The city of Rochester (NY) spends 60 percent of its budget on wages and other personnel costs, including $133,200 paid to a single dispatcher during 2010, more than even the city’s mayor made. Dispatcher James Felice boosted his usual salary by earning $80,000 in overtime last year, despite the city’s attempt to reduce overtime and make other cutbacks in the face of a $50 million budget deficit. Besides Felice, 113 other city employees made over $100,000, payroll records note. The city’s 911 center tallied 27,000 hours of overtime during 2010, paying out about $1.1 million. The center expects dispatchers will work 24,000 hours of overtime during 2011. Director of emergency communications John Merklinger says Felice logged over 2,200 hours of overtime during both 2009 and 2010, more than the 2,048 hours of regular time he worked. ”The reality is, it’s cheaper to pay that overtime than to hire temp employees and pay the benefits and everything else,” Merklinger told a reporter. He said overtime is offered on a first-come, first-served basis, and the city can’t limit how much overtime a dispatcher may work. He added that the center is understaffed because 10 employees were working on computer upgrades. Read about the payroll situation here.
A Pascagoula (Miss.) police dispatcher was arrested on Friday after a month of surveillance, and charged with possession of child pornography. William Brushaber, 23, was arrested by Jackson County sheriff’s deputies without incident. He has been suspended without pay from his job, sheriff Mike Byrd said. Deputies from the Internet crimes task force searched Brushaber’s residence during the investigation, Byrd said, and seized his computer. He was booked into jail on $10,000 bond, and faces from 5 to 40 years in prison if convicted, Byrd said.
The public safety director of Lorain (Ohio) has fired an officer for acts of “dishonesty, misfeasance, malfeasance and nonfeasance in office,” apparently associated with his relationship with one of the agency’s dispatchers. Director Phil Dore made the decision after an internal investigation of officer Zachary Iannantuono in 2009 and 2010 found that failed to follow several departmental policies. According to the department’s investigation, Iannantuono had a relationship with dispatcher Adrianne Nieves. During 2009 the two had off-duty conflicts, and the department ordered Innantuono to have no contact with Nieves. While on-duty in 2010, Innantuono made a traffic stop on Nieves as she left the department’s Christmas party, then followed her after the stop and surveilled her. The investigation found he then tried to pull over another dispatcher who was driving to pick up Nieves, but instead pulled over an uninvolved citizen. Afterwards, he found the dispatcher and pulled her over on the pretext that she was intoxicated, the report says. Dore said Innantuono failed a polygraph test related to the Christmas incidents. Read more about the situation here.
The Clinton County (Iowa) Sheriff’s Office has released logging tapes made from a rural farmhouse last Monday, documenting the last minutes of life of a mother and one of her children. Taren Burris, 26, dialed 911 just after 8 a.m. to report the house was filled with smoke, and followed the instructions of a sheriff’s dispatcher to stay close to the floor. At one point the dispatcher asked if she could break a window to escape, but Burris said she couldn’t see or find the window. Seven minutes into the call, Burris went silent, and two minutes later firefighters arrived on-scene and began searching for her and her 2 year-old son. Firefighters found both on the second floor of the smoke-filled house—neither survived. A second child managed to run from the house and he also dialed 911. Listen to the 911 call and the various radio channels here (#1 the son’s call, #2 the victim’s boyfriend, #3 Burris, #4-47 other calls and radio traffic).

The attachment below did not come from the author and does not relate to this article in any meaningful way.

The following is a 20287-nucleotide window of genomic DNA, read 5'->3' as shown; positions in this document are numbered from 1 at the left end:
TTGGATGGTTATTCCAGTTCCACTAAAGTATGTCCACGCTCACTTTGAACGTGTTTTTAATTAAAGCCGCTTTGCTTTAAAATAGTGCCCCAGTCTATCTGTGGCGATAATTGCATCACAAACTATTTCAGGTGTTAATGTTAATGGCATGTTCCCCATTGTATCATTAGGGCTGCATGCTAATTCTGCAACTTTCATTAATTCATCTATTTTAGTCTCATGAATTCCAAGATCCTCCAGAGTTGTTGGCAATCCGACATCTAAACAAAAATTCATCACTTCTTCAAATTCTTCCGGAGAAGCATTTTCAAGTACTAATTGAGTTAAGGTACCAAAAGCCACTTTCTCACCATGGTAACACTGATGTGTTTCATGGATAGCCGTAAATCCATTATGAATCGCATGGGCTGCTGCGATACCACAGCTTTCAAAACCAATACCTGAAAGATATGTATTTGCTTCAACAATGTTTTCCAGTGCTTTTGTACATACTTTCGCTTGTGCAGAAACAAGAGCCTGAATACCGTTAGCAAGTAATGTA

Under a law now being considered by the Florida legislature, a law enforcement officer who performs dispatching duties would be exempt from the state’s telecommunicator training requirements, which become mandatory on Oct. 1, 2012. It’s not clear what prompted the introduction of House Bill 783 by Rep. Kathleen Passidomo (R), who represents an area around the city of Naples. The bill is now being considered by a subcommittee. The state had no training requirements prior to 2008, but after the kidnap and murder of Denise Lee, the legislature passed an optional, unfunded certification law that requires 232 training hours of initial training, along with 20 hours of training every two years. In 2010 the legislature upgraded the law to be mandatory starting in 2012. The training must follow a curriculum (pdf) devised by the state Department of Education, and there are fees charged for certification. Read the training law here, and download (pdf) a copy of the proposed exemption law here.
Just 68 days into his second tour of duty in Iraq, Mark O’Brien was hit by a rocket-propelled grenade and seriously injured—his right arm and leg were gone. But rehabilitation, family, friendship and a job as an Erie County (NY) sheriff’s dispatcher have put him back in the mainstream, handling 911 calls and radio traffic. He had intended to become a police officer after military service, but that became impossible. Sitting around at home and receiving state disability payments was also out of the question for him. “So this is kind of my way of being part of it. This is my way of helping people and I like the excitement of the job,” he told a reporter. He types incidents into computer-aided dispatch (CAD) one-handed, and wants no pity for his condition. Read O’Brien’s inspiring story here, and watch a video after the break. [click to continue…]